The Defeated Tooth Fairy
As a writer, stay-at-home dad to my 12-year-old daughter, Jessie, and husband to Mattie, I play many roles. One of my infrequent but treasured roles — the tooth fairy — is about to come to an end. I can’t believe my little girl is down to just two baby teeth.
Jessie knows the true identity of the tooth fairy and realizes she has only a few more opportunities to play along. She has always made such a big production when she has loose teeth that I was shocked when she walked into my home office one recent evening with a large molar in her hand and a tissue in her mouth. I had missed not only the preview, but the entire dramatic movie produced by and starring my daughter. I thought, This is too good to be true! Only two to go.
Little did I realize that, though I may have missed the tooth-pulling drama, the entertainment had yet to begin. Since Mattie was out of town for a couple of days, tooth fairy duties fell solely on me, which — in teeth past — hadn’t been a problem. However, Jessie wanted to keep things challenging. She achieved her goal.
Jessie is a sound sleeper. I think I could crash cymbals above her head and, come morning, she wouldn’t know a musical performance had taken place. On tooth fairy night, I didn’t have cymbals, only a five-dollar bill. There certainly has been inflation since the tooth fairy brought me 25 cents.
I sneaked into Jessie’s room and gently placed my hand under her pillow — around, over, under and between numerous stuffed animals. First attempt — nada. Second try — nothing but a monkey’s tail. Third attempt — still no plastic bag with a big molar in it.
Jessie had informed me prior to going to bed that she planned to “hide it well.” She did!
My texts to Mattie at 11:04 p.m. summed up my situation. “I searched and searched and searched. She told me she was going to hide it inside one of her stuffed animals, but then thought that would be too hard for the tooth fairy to find. Love, the defeated tooth fairy.”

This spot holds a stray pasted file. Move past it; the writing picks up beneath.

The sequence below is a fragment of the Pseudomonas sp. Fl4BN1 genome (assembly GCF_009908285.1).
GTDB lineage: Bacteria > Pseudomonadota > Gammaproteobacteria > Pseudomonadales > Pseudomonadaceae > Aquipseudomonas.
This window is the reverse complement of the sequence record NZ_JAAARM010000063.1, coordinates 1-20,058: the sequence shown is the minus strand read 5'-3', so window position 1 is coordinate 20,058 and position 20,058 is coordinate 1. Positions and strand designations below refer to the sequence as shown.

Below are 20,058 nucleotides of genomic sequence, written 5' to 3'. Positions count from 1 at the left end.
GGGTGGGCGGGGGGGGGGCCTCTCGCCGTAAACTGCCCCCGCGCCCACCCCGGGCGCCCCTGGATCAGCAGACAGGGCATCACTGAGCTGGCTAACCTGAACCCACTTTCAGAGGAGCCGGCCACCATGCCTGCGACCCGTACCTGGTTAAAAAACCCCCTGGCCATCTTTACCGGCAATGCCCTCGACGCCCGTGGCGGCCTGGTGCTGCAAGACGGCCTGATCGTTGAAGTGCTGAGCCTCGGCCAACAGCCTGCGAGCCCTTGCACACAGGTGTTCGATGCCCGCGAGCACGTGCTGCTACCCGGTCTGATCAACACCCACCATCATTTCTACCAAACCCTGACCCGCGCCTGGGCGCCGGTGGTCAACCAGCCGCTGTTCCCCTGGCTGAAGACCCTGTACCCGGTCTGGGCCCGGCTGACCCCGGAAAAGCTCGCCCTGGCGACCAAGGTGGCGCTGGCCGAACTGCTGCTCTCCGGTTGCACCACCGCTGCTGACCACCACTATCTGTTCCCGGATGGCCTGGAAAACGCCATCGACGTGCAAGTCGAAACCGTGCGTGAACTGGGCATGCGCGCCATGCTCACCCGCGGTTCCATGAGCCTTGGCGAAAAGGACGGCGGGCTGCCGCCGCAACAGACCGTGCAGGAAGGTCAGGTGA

Not one to give up, I made a final attempt before heading to bed. Strike four! My text to Mattie at 11:23 p.m. read, “The tooth fairy tried one more time. I bumped into the end of her bed. I bumped into her three-way floor lamp. She’s a sound sleeper. I reached under all her pillows and lifted a few stuffed animals. I picked up her pillow pet. Nothing! Then, she groggily opened her eyes and gave me a weak ‘hi’. Love, a worn-out tooth fairy.”
She had caught me in the act! I went to bed.
When Jessie awoke in the morning, she asked, “Why didn’t the tooth fairy come?” She then told me that before she caught the tooth fairy in action, she wanted to make it easier for the tooth fairy to find her tooth, so she left a small portion of the baggie sticking out from underneath her pillow.
Later that night, Mattie, who had returned from her trip, took her turn as tooth fairy. After Jessie fell asleep, she undertook her search-and-seize mission before locating the molar in the baggie. Jessie made $5 while providing our family, and a few stuffed animals, with some special memories.
Mattie and I are only two baby teeth and $10 away from retiring our wings, which is bittersweet. We won’t miss the tooth-pulling drama, but all three of us have cherished the tooth fairy adventures.
Maybe I had the prize — much bigger than a molar — all along.
Patrick Hempfing had a 20-year professional career in banking, accounting and auditing before he became a father at age 44. He is now a full-time husband, stay-at-home dad and author of “MoMENts: A Dad Holds On,” available at amazon.com. Follow him at facebook.com/patricklhempfing and on Twitter @patrickhempfing.